“The UBC Board of Governors has directed UBC administration to develop academic plans for a 24-hectare parcel of South Campus land for teaching and research purposes that are “academically rigourous and globally significant” around issues of sustainability” (UBC Media Release, Dec. 1, 2008).
What does this mean for UBC Farm? You can have a hand in determining the answer to that question. UBC farm is that 24 hectare parcel and its future is now being determined through the drafting of this academic plan.
For the public:
Write to Premier Gordon Campbell. As UBC Farm is in the Premier Gordon Campbell’s riding, it is important that we let him know how important the issue is to his constituents, especially with the Provincial election so close. Please write a letter to him asking him to support preserving the 24 hectare UBC Farm. The Province’s support of the UBC Farm will be a vital factor in influencing UBC’s Board of Governors to preserve the entire 24 hectare UBC Farm. For some helpful tips for letter writing, including where to send your letter, contact: firstname.lastname@example.org.
For UBC students, staff and faculty:
Now is the time to influence how this academic plan is shaped, and thus help UBC preserve and support the entire 24-hectare UBC Farm. The committee in charge of drafting the plan is being chaired by the Provost/VP Academic David Farrar.
If you are not already aware, please find out whether your faculty is involved in the farm and how it is involved (If you’d like to know how your faculty is involved, contact us at email@example.com). Then, arrange a meeting with or write a letter to your Dean, Department head, and David Farrar asking them to support AND EXPAND your faculty’s involvement at the farm. Tell them your ideas for how you would like to see your faculty’s involvement expanded.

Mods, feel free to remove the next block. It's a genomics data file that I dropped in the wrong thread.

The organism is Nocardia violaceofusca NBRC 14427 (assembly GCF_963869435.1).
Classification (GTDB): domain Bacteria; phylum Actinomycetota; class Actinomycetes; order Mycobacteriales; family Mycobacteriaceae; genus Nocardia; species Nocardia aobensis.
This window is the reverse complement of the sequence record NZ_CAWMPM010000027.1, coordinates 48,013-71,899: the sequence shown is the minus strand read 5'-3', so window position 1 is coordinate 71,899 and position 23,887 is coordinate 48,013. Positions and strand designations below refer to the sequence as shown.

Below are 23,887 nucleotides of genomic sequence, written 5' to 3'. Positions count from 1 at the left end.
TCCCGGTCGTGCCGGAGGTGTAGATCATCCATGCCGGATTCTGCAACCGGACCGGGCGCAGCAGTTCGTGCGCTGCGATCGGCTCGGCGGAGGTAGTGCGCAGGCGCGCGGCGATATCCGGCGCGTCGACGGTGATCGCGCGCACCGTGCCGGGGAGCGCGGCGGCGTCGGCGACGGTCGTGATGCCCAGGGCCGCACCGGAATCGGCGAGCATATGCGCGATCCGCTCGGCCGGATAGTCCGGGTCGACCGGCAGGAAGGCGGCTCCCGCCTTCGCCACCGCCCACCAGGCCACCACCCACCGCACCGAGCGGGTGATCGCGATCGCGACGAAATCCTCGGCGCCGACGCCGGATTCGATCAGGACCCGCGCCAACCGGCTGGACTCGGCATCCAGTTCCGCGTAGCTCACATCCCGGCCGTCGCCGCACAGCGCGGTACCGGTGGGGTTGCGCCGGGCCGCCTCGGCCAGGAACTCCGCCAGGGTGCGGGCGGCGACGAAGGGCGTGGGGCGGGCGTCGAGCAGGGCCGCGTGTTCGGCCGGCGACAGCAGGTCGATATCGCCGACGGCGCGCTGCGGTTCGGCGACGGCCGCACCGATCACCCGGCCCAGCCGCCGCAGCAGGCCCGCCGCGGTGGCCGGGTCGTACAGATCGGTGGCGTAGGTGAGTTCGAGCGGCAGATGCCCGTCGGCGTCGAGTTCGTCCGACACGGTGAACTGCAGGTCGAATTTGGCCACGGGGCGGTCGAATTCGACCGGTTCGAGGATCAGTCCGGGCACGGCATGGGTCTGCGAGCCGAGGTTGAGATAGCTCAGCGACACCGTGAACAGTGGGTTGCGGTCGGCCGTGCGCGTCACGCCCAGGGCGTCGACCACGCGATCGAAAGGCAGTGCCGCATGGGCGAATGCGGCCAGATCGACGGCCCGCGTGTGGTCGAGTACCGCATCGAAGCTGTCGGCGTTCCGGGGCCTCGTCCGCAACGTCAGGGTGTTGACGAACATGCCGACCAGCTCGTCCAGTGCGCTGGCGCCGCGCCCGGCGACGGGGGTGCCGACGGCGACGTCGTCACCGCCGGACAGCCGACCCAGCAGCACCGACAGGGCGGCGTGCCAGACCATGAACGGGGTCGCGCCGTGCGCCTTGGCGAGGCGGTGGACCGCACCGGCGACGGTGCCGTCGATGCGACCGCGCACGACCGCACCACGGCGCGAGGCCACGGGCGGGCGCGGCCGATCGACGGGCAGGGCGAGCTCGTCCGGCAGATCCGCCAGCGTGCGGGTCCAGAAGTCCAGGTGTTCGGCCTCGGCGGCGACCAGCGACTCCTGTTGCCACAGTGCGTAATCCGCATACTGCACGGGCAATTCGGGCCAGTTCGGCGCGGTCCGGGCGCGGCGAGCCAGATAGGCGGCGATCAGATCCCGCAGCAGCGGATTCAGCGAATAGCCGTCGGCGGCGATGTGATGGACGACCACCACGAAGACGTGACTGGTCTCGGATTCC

If your faculty is not yet involved at the UBC Farm, but you see opportunities for how it could be, please arrange a meeting with or write a letter to your Dean and department heads asking them to initiate this relationship. Tell them your ideas for how this relationship could work and tell them to contact the farm at firstname.lastname@example.org for more information on starting the process. Another thing you can do is hold a meeting with students and faculty in your department about what they would like to do at the farm and incorporate that into your letters or a presentation to your Dean and department head.
Ideally, we would like one person or a group of people be a Contact to Friends of the Farm in each faculty. Your role would be to make it easy for people to write letters. Tell people you’ll collect them and make sure they get to the correct addresses. One student took this on in the faculty of Forestry and collected 40 letters to present to their Dean in a week! The Education Faculty ended up writing a manifesto the Board of Governors in support of the environmental education at the farm! (NB: Please make sure the keep copies of these materials and send them along to us (e-mail below) so we can help to make sure that they are reflected in the final plan.) If you are interested in being a contact for your faculty please contact us at email@example.com.
Please write to or meet with these people even if you don’t have time to find out how your faculty is involved. If you’re concerned about the Farm, that’s the most important thing! Don’t be shy about talking to these people. They are hired to serve you: your money pays their salaries. Deans and the Provost need to see the broad interest in the farm through these meetings and letters in support of the Farm in order for us all to be successful in our efforts to save it.
The UBC Farm is a special and unique resource. If we want to ensure its survival and flourishing for future generations, we need your help! The next six months will be critical for shaping the academic planning process.